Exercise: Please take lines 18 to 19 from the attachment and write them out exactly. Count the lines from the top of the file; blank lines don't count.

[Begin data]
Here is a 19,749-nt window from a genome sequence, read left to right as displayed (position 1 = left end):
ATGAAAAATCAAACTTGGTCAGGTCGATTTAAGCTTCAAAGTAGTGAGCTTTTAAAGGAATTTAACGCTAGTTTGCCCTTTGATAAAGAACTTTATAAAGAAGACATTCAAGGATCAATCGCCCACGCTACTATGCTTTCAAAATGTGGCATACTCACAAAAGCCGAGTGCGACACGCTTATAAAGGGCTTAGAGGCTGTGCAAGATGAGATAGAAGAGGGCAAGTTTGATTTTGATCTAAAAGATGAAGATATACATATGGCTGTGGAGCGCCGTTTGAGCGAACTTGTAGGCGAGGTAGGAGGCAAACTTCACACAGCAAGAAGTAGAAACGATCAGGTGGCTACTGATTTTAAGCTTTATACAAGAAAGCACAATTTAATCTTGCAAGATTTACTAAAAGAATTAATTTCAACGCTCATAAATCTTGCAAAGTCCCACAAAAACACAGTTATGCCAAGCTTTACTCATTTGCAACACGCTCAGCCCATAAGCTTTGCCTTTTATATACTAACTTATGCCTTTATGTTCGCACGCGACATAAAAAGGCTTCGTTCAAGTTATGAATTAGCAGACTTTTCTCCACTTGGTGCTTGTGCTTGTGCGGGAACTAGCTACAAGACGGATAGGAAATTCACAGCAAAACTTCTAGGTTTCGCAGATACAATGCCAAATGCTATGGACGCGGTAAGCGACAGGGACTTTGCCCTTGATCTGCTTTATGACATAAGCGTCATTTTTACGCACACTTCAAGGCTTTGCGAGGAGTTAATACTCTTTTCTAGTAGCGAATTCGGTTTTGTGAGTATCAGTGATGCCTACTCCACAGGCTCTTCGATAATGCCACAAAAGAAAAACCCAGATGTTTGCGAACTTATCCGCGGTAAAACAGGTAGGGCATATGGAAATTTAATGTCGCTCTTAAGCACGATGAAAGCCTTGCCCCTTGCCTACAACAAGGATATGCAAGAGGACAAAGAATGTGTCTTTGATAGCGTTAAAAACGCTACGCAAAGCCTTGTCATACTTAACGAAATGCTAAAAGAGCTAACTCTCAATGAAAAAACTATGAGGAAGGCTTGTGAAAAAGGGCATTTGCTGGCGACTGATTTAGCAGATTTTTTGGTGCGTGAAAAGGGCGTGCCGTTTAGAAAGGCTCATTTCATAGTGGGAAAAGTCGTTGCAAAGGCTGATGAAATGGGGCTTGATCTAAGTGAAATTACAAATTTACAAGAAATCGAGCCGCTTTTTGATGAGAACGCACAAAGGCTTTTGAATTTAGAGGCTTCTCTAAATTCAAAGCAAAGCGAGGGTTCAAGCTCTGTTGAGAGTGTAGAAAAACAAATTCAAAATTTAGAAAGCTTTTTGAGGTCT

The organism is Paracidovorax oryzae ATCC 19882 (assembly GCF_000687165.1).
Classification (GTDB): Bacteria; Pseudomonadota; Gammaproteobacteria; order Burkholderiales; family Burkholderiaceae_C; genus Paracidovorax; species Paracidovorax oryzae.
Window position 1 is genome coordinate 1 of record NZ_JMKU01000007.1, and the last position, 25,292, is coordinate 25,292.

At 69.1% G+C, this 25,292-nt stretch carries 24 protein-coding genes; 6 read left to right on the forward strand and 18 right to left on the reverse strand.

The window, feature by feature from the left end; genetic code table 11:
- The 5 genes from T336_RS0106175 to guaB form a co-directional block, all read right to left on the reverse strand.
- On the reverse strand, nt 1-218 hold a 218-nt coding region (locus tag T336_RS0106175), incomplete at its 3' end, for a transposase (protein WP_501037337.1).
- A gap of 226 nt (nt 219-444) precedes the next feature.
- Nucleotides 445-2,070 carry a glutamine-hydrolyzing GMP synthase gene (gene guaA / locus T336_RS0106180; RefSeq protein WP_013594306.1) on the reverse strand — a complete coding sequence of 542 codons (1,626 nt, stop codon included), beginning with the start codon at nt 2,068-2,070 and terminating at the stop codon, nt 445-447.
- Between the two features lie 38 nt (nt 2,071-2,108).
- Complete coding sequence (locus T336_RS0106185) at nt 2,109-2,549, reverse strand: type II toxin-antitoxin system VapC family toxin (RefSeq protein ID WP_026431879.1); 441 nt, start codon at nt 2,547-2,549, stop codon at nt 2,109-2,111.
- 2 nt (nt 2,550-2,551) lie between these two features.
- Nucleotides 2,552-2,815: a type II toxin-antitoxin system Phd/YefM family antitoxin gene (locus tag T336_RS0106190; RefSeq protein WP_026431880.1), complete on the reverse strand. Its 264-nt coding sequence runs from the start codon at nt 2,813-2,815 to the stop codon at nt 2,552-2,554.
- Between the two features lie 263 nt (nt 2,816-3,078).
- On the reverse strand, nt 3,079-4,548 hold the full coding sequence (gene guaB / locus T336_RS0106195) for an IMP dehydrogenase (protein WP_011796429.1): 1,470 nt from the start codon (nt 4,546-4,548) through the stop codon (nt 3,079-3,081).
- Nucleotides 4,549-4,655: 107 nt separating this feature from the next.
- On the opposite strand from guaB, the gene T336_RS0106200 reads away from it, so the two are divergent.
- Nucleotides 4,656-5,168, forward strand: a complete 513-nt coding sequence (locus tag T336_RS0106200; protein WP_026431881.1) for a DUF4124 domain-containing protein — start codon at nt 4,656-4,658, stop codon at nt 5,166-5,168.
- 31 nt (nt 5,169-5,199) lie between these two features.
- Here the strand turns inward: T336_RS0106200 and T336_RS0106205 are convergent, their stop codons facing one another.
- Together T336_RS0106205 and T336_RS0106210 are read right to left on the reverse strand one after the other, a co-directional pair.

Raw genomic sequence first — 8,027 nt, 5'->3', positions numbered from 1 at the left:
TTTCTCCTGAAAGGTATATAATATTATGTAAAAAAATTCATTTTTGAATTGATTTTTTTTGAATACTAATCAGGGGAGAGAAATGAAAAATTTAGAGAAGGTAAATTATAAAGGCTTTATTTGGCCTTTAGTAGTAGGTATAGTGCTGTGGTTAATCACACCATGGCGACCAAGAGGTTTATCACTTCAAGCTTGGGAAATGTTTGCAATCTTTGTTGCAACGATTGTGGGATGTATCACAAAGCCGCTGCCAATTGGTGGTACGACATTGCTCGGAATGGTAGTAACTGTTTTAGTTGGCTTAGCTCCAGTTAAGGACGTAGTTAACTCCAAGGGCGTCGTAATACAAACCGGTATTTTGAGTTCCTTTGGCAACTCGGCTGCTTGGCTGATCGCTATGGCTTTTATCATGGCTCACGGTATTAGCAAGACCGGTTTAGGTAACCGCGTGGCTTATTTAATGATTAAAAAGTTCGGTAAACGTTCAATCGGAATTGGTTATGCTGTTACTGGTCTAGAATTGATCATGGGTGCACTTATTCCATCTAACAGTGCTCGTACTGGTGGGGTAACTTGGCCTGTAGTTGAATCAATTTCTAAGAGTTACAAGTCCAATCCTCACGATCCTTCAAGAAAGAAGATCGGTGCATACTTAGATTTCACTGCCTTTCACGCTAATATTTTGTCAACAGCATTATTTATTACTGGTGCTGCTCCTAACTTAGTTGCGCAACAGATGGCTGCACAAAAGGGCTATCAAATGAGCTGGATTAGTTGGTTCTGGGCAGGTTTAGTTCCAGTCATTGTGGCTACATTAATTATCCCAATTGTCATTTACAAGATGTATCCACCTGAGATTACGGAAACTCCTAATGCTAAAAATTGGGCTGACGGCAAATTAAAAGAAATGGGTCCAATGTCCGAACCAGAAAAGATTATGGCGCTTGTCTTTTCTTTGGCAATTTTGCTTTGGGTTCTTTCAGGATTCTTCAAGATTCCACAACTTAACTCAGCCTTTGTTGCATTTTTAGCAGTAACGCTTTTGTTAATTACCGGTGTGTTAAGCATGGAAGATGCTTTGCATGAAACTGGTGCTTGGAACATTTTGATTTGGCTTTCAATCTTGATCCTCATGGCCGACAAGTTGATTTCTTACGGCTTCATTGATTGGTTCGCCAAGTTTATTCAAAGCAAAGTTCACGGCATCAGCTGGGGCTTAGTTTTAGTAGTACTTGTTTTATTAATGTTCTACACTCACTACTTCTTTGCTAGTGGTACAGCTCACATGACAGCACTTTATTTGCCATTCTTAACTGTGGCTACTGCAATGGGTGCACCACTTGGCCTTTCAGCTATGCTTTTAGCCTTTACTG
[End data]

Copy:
- Nucleotides 4,549-4,655: 107 nt separating this feature from the next.
- On the opposite strand from guaB, the gene T336_RS0106200 reads away from it, so the two are divergent.